ANSWER: Hiking in Denmark where we live is nothing similar to hiking in Hawaii concerning both the vegetation and the scenery. Denmark is a small flat country where it is almost impossible to get lost – especially these days where we all have smartphones with maps.
The year after the accident we both hiked in the jungles of Thailand and Malaysia on guided tours. On the whole we have not done much hiking in the mountains or in the wild after Hawaii and the few times we have done it, it has been with a guide. Today we are not as adventurous when it comes to exploring unknown wild natural areas, but we still enjoy hiking with competent guides or friends who know the area.
QUESTION: The Kahana Valley is a favorite place of many of our members because of the flora and fauna. You had many days to focus closely on those things. Do you remember the plants, trees, and moss where you were stranded? Do you remember them in a positive or negative way?
ANSWER: Actually we did not note much variation of flora and fauna on the hillside where we were stranded. Basically we were stranded in a place where tall trees hid us and the roots and the trunks of the trees kept us from falling down as we were interlocking ourselves between the muddy ground and the trunks. But the view we had from the hillside was very stunning with the Hawaiian mountains and the ocean in the back.
On the contrary we remember more of the plants on our hike to and from the place we got stuck. On the first day a field of ferns on a summit scratched our legs as we walked the track. Anitta remembers that seeing them grow wildly that way was quite exotic as they were very popular in the eighties in Danish homes as houseplants. Ferns always reminds Anitta of that first day of hiking.
On the last day as we managed to get free from our spot, Marianne thought of squeezing moss to get the water from the inside. We also ate some berries even though we didn’t know if they were safe to eat, but they did not taste awful and at that time we were desperate to moist our mouths.
QUESTION: Have you visited Hawaii or Kahana Valley since the incident? If so, what was that like?
ANSWER: Unfortunately we have never returned to Hawaii even though it has been a subject quite a few times. We have always wanted to go back together and maybe even do a hike in Kahana Valley with some guides – preferably the HTMC of course. Actually answering these questions we have now decided to save up the money to make the dream about going to Hawaii come true.
QUESTION: Having shared this experience together, how has it affected your friendship?
ANSWER: We will always be grateful to each other. We kept each other going and will always have a certain connection and this experience binds us together even though sometimes far too long time passes by between us having contact. But whenever we finally meet, it is always great seeing each other again and it always feels like it has only been a couple of days since we last saw each other.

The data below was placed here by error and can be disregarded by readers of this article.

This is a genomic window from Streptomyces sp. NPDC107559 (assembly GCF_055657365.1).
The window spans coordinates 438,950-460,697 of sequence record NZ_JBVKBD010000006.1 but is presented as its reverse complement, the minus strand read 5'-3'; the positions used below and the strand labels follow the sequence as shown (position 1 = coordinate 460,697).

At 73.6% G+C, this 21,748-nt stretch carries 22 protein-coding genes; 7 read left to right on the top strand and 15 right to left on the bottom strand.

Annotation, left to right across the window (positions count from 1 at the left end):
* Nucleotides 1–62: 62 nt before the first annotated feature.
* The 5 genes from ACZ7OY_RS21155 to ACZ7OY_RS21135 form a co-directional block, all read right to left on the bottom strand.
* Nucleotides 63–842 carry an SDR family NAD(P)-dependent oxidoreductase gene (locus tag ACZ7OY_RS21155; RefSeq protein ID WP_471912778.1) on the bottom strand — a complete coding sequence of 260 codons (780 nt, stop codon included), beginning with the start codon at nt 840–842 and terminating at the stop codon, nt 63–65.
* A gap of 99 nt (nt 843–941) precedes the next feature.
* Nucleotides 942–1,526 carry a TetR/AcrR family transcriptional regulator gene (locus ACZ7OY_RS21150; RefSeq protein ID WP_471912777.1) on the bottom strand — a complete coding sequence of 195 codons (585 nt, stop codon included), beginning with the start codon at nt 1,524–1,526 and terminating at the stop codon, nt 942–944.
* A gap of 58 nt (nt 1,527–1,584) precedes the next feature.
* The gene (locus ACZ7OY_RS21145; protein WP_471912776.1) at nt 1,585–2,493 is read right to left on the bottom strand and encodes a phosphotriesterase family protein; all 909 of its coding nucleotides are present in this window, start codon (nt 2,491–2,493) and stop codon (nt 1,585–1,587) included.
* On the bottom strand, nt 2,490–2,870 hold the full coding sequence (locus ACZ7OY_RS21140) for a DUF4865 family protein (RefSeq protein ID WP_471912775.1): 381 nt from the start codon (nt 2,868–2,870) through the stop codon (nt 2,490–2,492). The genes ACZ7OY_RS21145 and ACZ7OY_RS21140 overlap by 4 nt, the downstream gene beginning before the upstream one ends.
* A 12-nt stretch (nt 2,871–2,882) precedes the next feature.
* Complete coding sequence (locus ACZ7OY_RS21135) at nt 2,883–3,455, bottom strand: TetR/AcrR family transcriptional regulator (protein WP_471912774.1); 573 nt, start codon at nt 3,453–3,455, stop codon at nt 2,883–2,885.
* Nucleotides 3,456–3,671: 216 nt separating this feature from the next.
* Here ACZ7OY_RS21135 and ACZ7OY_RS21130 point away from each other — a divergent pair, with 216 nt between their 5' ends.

QUESTION: In hindsight since it has been over 20 years since your rescue, do you think the experience has affected your life in a positive or negative way?
ANSWER: For both of us it has been predominantly positive. The incident made us realise the more important things in life and try to pursue our dreams. Also the kindness we met from people close to us and also from total strangers was very overwhelming. The only little frustrating part about this experience is that not many understand how we could get lost and why we didn’t pull ourselves together and climb up that mountain way earlier than we did. But we understand that it is difficult for other people to put themselves in our position and we have come to peace with this.
QUESTION: Do you have any advice for anyone who might find themselves lost in the wilderness?
ANSWER: We actually think that you guys in the HTMC are much more capable of answering this question than us. As you know the important thing is to be well prepared before you hike. But if you do get lost, remember that you are more capable and stronger than you might think.
Is there anything else you would like to add?
We will always be very grateful to all the people who participated in the search operation – the Fire- and Policedepartment and Department of Land and Natural Resources and people in general who kept looking for us. We are especially thankful to The Hawaiian Trail and Mountain Club who participated in our search. We will always remember that first sight of Jim Pushow, Thomas Yoza, Ken Suzuki on that steep ledge where they found us. If it hadn’t been for them, we would not have been rescued on that very last day as the search operation would come to an end. We couldn’t believe it at first that we were found. It was amazing and a great relief and from then on we just left everything for them to take care of. We will always be thankful to them.
Mahalo to Anitta and Marianne for taking the time to revisit and share their Kahana survival experience with HTMC, we hope they are able to return to Oahu and hike with HTMC someday.
For more information on this incredible rescue, visit the October newsletter story CLICK HERE.